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Attitudes of Men with Erectile Dysfunction: A Cross-National Survey


Michael A. Perelman, PhD, Psychiatry, Reproductive Medicine and Urology, The New York Presbyterian Hospital, Weill Medical College of Cornell University, 70 East 77th Street, Suite 1C, New York, NY 10021, USA. Tel: (212) 570-5000; Fax: (212) 570-2288; E-mail:


Introduction.  Erectile dysfunction (ED), the inability to achieve or maintain an erection sufficient for sexual performance, is a complex disorder involving multiple biopsychosocial factors.

Aim.  To better understand the psychological and behavioral aspects of ED and compare the attitudes of ED patients in different countries.

Methods.  The Cross-National Survey on Male Health Issues surveyed men aged 20–75 years in six countries. Participants completed questionnaires on attitudes, behavior, doctor-related issues, and comorbidities.

Main Outcome Measures.  Men rated their attitudes using a scale of 1 (strongly disagree) to 5 (strongly agree). Responses of “somewhat agree” and “strongly agree” were combined and the percentage calculated for each country and overall. A mean score for all responses (1–5) was calculated for each country.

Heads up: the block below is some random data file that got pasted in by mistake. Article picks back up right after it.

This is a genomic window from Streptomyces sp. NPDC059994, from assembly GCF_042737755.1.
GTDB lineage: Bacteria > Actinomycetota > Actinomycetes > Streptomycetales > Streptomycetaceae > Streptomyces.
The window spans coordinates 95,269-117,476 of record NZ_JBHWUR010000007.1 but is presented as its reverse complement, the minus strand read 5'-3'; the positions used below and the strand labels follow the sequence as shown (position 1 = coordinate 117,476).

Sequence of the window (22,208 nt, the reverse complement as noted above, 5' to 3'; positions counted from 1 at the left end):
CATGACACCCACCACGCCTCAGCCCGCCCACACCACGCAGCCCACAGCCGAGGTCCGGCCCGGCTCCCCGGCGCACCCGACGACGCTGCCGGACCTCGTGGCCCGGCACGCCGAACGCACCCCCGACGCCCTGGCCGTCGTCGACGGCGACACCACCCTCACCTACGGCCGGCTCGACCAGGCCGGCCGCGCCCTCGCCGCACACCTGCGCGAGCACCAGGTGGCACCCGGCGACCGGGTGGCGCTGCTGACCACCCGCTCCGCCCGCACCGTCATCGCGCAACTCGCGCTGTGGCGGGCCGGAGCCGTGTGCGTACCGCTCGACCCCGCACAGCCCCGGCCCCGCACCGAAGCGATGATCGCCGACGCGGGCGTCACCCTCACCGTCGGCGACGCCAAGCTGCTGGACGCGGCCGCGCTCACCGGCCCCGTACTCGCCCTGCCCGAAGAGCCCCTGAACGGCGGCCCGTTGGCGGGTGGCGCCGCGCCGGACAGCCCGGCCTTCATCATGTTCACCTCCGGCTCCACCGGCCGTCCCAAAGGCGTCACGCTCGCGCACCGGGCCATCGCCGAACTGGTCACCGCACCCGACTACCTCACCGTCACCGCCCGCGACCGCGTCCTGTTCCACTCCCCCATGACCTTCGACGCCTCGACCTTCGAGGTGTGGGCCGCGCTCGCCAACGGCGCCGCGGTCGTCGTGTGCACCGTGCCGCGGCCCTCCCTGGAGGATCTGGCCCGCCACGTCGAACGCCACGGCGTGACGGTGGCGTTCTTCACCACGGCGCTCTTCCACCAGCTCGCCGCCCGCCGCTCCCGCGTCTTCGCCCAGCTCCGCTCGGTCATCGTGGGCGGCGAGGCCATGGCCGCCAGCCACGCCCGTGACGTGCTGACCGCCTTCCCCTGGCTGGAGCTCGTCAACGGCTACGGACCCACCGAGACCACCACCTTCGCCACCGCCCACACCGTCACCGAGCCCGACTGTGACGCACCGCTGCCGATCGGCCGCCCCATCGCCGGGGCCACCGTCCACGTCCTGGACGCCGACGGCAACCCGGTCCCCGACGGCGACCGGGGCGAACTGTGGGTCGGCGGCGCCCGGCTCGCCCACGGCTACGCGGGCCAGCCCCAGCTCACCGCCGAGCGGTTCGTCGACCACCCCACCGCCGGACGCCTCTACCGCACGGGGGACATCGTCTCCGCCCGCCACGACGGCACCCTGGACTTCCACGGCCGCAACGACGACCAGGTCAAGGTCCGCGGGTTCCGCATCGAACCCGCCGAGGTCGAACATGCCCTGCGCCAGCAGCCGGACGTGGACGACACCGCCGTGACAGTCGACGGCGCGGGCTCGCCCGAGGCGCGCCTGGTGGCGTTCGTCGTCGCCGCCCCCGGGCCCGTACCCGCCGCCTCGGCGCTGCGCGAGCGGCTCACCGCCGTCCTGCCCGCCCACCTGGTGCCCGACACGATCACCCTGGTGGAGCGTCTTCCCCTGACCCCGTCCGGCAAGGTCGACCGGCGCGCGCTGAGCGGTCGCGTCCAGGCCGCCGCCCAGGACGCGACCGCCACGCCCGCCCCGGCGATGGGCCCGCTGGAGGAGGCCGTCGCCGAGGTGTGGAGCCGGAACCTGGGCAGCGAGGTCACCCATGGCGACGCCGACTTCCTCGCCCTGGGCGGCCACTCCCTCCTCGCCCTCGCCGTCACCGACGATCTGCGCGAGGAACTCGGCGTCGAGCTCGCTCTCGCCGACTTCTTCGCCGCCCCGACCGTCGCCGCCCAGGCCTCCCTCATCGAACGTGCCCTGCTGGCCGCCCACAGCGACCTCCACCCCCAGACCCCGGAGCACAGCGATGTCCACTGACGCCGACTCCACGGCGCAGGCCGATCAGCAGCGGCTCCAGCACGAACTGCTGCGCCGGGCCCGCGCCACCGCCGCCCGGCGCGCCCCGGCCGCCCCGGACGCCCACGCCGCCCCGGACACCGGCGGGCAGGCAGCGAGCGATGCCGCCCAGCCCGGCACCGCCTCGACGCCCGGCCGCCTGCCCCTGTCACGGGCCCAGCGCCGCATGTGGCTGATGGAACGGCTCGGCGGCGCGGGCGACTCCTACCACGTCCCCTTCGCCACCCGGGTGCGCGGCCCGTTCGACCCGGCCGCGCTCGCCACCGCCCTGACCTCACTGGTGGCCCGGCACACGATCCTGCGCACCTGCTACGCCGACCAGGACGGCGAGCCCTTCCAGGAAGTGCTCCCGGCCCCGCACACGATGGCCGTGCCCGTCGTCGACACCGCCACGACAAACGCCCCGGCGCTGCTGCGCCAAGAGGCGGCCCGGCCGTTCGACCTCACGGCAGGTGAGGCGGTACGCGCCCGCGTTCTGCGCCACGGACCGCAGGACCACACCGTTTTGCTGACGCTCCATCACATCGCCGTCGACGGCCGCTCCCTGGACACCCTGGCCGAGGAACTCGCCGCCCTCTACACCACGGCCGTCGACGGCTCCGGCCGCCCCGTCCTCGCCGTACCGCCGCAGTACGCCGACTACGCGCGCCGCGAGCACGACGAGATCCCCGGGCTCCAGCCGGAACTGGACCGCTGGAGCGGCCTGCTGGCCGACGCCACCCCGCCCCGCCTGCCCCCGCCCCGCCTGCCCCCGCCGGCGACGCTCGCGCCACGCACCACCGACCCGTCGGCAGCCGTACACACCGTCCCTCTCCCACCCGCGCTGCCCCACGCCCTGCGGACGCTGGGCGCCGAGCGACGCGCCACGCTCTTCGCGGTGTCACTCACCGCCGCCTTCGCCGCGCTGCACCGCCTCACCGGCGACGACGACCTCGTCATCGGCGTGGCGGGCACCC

Results.  Attitudes held by men with ED overlap significantly when compared between countries. Men in all countries agreed that ED was a source of great sadness for themselves and their partners, and nearly all disagreed with the idea that they were too old for sex. Men in all countries agreed that it was important to know they had the capacity to perform sexually, and half of all men reported they would do “nearly anything” to cure their ED. Men in all countries also agreed that their doctor was the best source of information on sexual issues. Men in the United States and the United Kingdom were less willing to accept ED, more motivated to find a cure, and less likely to consider ED a result of psychological problems.

Conclusions.  Attitudes of men with ED overlap significantly when compared between countries, but interesting differences were seen. Additional research is needed to understand how attitudes and behaviors reported reflect actual experiences. This study highlights some of the barriers that exist between physician–patient communication surrounding identification and treatment of ED.